Badros et al conducted the first prospective study on MM patients undergoing AHPCT. They reported that patients under 70 years old with MM and renal failure including those on dialysis, should be treated with lower chemotherapy doses (melphalan at 140mg instead of 200mg), as it reduces the incidence of adverse effects. They also describe early AHPCT as being a safe treatment, which increases the likelihood of CR, total or partial GFR recovery, and therefore, overall survival. However, results show that 12 months after renal failure, GFR recovery is highly unlikely.4

Matsue recently published a study on the possibility of reversing dialysis-dependent renal failure, and its relation to light chains. This study considered high-dose dexamethasone to be the gold standard treatment for patients with MM and renal failure, given its rapid response, and that it should be co-administered with new drugs such as thalidomide and bortezomib, which have proven to be greatly effective at treating MM associated with GFR deterioration. In their study, 67% of patients who had been undergoing dialysis for 2 months stopped dialysis following treatment with dexamethasone and thalidomide. Bortezomib was used successfully as a second-line treatment for 3 dialysis-dependent patients, and did not show any major adverse effects. They also observed a greater survival in those patients who had been undergoing dialysis for less than 4 months, and long-term survival similar to patients without renal failure. GFR recovery was therefore associated with a reduction in light chain serum concentration for all patients included in the study. An excess of light chains synthesised by myeloma cells is the main cause of renal function deterioration, as they accumulate in the renal tubules. Rapidly reducing them is therefore of utmost importance for recovering kidney function.12

To conclude, our case reported a patient under 65 years of age, diagnosed with MM IgA stage IIIB (and therefore with greater risk of progression), with severe renal failure at the time of diagnosis and who needed dialysis (low survival and high morbidity and mortality). He obtained CR but had no kidney response. He was indicated a PAD combination regimen and AHPCT + melphalan. He presented with gradual GFR progression a year after diagnosis, and stopped dialysis at 14 months (which is an exceptional case as we have seen in the medical literature review). We are therefore able to conclude that a safe and effective treatment to ensure remission in dialysis-dependent patients is the induction regimen with dexamethasone, alongside a myeloma drug such as bortezomib, before AHPCT and low doses of melphalan, which in addition to a gradual reduction in light chain formation and excretion, promotes GFR recovery, and improves long-term patient survival.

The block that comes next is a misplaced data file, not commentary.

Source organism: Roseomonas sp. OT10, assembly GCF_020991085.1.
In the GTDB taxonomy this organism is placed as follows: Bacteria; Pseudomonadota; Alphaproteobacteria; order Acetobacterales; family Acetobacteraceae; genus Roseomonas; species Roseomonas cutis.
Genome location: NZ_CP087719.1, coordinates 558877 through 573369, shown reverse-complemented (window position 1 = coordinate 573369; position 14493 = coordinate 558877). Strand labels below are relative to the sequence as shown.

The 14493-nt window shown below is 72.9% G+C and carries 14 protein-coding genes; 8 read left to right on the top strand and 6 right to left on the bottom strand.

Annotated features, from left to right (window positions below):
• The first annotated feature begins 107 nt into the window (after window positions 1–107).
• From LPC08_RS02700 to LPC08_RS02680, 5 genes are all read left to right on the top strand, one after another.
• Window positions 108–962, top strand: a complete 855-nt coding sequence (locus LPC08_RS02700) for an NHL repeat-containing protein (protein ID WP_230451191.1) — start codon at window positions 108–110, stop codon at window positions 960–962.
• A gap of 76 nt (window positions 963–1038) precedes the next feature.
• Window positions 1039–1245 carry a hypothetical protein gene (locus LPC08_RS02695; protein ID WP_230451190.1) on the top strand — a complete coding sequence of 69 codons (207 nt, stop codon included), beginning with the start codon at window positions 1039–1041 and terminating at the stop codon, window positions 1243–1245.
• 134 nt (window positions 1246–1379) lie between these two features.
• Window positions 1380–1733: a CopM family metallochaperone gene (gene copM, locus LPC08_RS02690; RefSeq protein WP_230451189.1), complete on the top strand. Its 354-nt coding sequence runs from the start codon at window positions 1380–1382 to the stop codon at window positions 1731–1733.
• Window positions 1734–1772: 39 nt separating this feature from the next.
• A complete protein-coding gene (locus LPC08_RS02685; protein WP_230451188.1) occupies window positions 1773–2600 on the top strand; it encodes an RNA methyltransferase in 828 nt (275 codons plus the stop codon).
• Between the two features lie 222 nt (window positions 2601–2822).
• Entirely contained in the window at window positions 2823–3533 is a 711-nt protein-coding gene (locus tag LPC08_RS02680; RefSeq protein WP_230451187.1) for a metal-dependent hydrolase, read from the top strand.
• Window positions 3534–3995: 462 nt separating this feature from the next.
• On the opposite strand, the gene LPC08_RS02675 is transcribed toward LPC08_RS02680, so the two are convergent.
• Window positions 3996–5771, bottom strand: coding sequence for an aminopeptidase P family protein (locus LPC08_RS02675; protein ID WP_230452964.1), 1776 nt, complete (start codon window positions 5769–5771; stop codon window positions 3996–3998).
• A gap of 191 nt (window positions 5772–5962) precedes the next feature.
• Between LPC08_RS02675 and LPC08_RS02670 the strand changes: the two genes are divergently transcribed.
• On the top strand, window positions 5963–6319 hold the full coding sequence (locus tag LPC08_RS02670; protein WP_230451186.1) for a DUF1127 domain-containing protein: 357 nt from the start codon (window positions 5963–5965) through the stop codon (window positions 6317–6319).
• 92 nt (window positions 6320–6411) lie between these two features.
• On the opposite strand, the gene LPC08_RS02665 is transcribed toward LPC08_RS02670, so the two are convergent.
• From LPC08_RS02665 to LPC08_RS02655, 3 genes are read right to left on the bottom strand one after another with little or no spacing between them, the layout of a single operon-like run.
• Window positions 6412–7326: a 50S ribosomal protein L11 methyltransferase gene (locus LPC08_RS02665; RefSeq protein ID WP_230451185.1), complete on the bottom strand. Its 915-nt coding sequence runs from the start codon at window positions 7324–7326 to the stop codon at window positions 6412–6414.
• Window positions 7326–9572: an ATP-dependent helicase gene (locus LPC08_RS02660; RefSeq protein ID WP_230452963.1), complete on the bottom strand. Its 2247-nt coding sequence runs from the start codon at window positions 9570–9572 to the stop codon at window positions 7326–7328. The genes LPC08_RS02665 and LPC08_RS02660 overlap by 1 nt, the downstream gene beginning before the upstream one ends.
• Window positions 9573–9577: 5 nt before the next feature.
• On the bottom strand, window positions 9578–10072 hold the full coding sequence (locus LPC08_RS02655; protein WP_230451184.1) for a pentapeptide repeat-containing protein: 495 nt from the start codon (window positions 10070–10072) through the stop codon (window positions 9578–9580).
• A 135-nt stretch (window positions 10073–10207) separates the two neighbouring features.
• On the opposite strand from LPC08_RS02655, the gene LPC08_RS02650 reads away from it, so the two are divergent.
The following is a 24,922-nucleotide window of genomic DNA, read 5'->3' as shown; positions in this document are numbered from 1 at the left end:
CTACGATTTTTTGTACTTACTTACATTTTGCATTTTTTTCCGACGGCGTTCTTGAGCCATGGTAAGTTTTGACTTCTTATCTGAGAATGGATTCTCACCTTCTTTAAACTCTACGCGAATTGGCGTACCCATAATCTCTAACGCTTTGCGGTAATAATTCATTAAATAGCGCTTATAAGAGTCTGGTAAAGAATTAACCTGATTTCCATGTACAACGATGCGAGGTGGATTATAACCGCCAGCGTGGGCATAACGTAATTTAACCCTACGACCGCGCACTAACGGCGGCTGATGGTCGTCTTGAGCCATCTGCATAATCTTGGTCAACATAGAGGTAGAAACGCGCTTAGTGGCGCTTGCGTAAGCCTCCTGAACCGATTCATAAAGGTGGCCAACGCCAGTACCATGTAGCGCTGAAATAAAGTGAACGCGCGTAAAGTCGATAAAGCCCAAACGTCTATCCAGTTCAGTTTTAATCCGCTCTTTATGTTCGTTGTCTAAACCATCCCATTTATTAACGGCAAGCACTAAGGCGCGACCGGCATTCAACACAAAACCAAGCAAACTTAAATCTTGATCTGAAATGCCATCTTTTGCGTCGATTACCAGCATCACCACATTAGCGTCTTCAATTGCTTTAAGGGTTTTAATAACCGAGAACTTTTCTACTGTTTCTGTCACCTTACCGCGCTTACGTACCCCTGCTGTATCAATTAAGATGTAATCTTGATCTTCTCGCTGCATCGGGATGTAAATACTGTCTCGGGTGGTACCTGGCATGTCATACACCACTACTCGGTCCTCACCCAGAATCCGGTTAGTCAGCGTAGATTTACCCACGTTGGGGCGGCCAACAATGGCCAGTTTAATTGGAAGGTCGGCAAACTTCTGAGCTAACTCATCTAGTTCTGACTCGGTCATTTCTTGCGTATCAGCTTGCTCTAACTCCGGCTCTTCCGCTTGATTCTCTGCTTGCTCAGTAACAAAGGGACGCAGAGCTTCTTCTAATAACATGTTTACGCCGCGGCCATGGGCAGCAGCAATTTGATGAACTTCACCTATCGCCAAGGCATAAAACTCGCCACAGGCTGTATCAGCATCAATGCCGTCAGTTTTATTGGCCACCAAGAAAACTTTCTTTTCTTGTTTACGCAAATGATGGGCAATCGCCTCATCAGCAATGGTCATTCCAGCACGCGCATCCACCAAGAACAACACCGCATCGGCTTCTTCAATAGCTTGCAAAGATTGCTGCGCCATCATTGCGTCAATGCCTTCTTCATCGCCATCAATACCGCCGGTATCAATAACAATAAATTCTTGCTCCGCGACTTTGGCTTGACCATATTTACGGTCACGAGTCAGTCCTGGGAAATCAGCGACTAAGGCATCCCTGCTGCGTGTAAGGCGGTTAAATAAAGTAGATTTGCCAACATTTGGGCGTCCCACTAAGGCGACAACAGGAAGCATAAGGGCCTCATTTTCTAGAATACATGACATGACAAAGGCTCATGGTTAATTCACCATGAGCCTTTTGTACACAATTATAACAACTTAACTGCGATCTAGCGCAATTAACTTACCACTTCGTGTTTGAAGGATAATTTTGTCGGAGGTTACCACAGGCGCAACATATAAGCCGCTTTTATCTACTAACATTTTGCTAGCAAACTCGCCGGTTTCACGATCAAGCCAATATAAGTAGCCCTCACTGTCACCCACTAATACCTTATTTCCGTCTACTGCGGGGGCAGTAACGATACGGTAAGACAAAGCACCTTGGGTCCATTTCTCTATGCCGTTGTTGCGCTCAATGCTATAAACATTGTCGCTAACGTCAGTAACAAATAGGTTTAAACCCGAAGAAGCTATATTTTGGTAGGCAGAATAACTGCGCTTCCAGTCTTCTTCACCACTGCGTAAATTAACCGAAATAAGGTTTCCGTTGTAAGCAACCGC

Table 1. Analytical evolution

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Alexanian R, Barlogie B, Dixon D, et al. Renal failure in multiple myeloma. Pathogenesis and prognostic implications. Arch Intern Med 1990;150:1693-5. [Pubmed]
Tauro S, Clark FJ, Duncan N, et al. Recovery of renal function after autologous stem cell trasplantation in myeloma patients with end-stage renal failure. Bone Marrow Transplant 2002;30:471-3. [Pubmed]
Matsue K, Fujiwara H, Iwama K, et al. Reversal of dialysis-dependent renal in patients with advanced multiple myeloma: single institutional experiences over 8 years. Ann Hematol 2010;89:291-7. [Pubmed]
Nefrología (English Edition)